Wednesday, April 07, 2021

Self-interested arse covering

In 1997 the Law Commission reviewed the OIA. In the process, they identified a problem: decisions to transfer a request could not be investigated by the Ombudsman under the Act. They also identified a workaround: transfer decisions by agencies subject to the Ombudsmen Act could be investigated under that Act, but the Ombudsmen Act doesn't apply to Ministers, so there was still a hole. They recommended that it be fixed by amending s28 of the OIA to explicit include transfer decisions as a grounds of complaint. Successive governments did nothing.

In 2012 the Law Commission did another review of the OIA. They noted that the problem had not been fixed over the past 15 years, and reiterated their earlier recommendation. Successive governments again did nothing.

Why the repeated and long-term inaction? Well, from a Minister's point of view it is perhaps convenient if you can "transfer" a request to an agency who does not hold the information being sought and which therefore cannot answer, and it is especially convenient if that decision can never be reviewed and you can never be called on your bullshit. So its just self-interested arse-covering from those at the top.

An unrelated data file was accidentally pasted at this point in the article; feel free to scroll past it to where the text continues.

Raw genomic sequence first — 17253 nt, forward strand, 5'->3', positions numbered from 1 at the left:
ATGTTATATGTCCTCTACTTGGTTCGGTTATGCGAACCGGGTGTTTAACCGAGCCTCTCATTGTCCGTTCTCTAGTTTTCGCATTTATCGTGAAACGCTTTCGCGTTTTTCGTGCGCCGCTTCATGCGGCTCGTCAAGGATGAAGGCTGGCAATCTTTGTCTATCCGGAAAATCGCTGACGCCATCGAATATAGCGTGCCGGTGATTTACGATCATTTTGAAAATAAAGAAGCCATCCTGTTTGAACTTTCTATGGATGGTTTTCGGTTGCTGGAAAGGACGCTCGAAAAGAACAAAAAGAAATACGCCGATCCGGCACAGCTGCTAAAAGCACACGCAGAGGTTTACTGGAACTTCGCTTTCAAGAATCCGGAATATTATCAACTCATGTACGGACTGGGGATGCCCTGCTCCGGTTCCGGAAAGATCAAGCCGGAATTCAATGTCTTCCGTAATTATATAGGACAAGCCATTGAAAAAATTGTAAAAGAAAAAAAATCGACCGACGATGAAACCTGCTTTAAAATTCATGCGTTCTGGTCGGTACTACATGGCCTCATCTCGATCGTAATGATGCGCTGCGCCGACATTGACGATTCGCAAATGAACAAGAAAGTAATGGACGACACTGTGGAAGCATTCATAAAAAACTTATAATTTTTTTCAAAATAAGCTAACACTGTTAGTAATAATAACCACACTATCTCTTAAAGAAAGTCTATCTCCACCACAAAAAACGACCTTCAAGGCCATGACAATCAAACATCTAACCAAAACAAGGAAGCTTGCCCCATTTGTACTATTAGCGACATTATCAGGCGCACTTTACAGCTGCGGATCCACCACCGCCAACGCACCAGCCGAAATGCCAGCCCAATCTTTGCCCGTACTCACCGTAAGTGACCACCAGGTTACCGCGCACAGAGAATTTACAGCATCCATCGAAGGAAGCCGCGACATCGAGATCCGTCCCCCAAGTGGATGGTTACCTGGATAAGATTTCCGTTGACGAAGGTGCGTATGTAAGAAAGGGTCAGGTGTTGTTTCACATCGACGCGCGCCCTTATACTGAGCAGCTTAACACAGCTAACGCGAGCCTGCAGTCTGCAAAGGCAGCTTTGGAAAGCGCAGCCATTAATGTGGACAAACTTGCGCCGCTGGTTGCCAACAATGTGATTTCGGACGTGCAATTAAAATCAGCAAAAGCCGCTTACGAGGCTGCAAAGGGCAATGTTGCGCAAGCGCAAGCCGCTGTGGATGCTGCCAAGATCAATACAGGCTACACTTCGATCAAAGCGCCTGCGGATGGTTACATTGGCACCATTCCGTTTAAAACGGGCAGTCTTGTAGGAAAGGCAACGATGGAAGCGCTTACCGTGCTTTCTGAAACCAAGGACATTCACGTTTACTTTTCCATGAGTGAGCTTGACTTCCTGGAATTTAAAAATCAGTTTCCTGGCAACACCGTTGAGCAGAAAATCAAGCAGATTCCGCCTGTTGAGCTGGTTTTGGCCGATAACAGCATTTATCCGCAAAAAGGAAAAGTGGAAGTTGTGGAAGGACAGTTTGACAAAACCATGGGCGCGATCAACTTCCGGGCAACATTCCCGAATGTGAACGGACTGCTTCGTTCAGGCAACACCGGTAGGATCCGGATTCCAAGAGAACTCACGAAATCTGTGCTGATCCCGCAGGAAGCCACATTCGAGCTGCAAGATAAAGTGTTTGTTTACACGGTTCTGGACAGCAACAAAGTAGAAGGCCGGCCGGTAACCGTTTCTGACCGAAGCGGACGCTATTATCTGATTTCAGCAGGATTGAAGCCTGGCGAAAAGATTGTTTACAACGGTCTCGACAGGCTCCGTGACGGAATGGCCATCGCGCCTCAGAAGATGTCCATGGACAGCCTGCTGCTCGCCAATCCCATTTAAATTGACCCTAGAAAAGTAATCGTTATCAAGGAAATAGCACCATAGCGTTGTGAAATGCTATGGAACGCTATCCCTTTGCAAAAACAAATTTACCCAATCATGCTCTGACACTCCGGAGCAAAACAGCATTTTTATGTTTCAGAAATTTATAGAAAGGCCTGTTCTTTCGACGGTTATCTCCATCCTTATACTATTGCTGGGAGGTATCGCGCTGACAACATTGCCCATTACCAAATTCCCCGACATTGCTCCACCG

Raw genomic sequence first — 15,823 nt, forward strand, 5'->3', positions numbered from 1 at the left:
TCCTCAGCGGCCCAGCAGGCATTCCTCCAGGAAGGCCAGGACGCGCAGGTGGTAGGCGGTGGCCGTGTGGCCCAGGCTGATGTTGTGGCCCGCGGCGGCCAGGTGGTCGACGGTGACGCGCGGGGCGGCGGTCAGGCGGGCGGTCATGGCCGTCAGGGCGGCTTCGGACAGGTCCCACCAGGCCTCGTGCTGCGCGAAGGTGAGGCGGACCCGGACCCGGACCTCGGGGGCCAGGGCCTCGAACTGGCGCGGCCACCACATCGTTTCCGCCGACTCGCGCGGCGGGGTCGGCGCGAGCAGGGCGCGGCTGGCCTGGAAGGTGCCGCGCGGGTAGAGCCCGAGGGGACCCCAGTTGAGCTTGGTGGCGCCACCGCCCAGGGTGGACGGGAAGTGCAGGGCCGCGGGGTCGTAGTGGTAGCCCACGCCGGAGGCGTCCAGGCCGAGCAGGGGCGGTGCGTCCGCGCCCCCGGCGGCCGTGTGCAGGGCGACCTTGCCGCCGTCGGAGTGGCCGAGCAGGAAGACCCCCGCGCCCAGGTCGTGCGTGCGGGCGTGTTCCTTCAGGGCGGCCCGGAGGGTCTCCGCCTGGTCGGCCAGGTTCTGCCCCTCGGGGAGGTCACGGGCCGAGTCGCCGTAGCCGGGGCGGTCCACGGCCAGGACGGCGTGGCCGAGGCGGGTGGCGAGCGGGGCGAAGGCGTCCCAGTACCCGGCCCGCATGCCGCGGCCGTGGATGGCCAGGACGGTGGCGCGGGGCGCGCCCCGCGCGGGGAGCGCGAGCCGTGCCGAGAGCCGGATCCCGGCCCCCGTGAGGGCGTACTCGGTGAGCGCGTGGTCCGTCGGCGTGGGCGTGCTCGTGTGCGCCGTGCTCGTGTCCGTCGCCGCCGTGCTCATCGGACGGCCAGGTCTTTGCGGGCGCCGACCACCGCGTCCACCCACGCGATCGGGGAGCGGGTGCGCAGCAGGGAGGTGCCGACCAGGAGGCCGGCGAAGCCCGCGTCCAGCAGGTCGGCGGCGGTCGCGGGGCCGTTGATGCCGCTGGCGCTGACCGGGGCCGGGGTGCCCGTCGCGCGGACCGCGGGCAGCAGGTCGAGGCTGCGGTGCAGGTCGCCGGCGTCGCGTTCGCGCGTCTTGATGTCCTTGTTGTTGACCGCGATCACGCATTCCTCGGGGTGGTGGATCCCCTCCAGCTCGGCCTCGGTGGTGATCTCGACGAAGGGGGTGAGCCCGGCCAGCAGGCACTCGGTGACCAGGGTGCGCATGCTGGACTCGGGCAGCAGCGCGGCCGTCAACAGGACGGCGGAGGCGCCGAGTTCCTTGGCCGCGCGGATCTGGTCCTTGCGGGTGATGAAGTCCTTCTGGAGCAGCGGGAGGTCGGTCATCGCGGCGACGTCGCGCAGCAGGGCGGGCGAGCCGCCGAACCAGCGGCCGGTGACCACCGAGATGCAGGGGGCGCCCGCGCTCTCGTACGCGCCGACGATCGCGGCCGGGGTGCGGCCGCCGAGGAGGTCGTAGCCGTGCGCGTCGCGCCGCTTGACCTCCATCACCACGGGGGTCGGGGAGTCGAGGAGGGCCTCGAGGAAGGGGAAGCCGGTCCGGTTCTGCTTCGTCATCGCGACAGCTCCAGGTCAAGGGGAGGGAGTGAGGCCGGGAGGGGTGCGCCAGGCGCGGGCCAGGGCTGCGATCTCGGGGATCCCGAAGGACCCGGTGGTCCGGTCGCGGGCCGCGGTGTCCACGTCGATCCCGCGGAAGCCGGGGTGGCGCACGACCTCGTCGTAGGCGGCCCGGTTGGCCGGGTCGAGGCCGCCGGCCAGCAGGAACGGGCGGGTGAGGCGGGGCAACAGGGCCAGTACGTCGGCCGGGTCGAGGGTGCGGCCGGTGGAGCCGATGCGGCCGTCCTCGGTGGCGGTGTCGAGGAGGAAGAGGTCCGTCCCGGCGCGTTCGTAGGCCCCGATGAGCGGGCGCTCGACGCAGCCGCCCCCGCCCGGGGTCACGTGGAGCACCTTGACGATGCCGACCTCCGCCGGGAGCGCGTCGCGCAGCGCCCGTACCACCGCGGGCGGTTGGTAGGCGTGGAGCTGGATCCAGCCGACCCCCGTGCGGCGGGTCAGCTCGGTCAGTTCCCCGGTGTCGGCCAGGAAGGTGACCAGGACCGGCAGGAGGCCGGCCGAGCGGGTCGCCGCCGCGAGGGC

(I have an example of exactly this sort of shitfuckery from Chris Hipkins, who transferred a request for advice about his chosen extension date for the COVID-19 Public Health Response Act 2020 - a date which seems to be a clear violation of Parliamentary intent - to the Ministry of Health, who turned around and said "the Ministry of Health... has limited involvement in this as the decision on timing sits with Hon Chris Hipkins". Sadly, they were too chickenshit to send it straight back to him, despite the requirements of s14(b)(ii)).

As for what we can do about it: Graeme Edgeler has drafted a bill to fix the complaint provisions, allowing transfer decisions (and various other decisions recommended by the Law Commission) to be reviewed by the Ombudsman. You can read it here. It would be nice if some MP picked it up and put it in the ballot, and like the bill extending the OIA to cover parliamentary undersecretaries, would seem to be a slam-dunk for actually getting passed.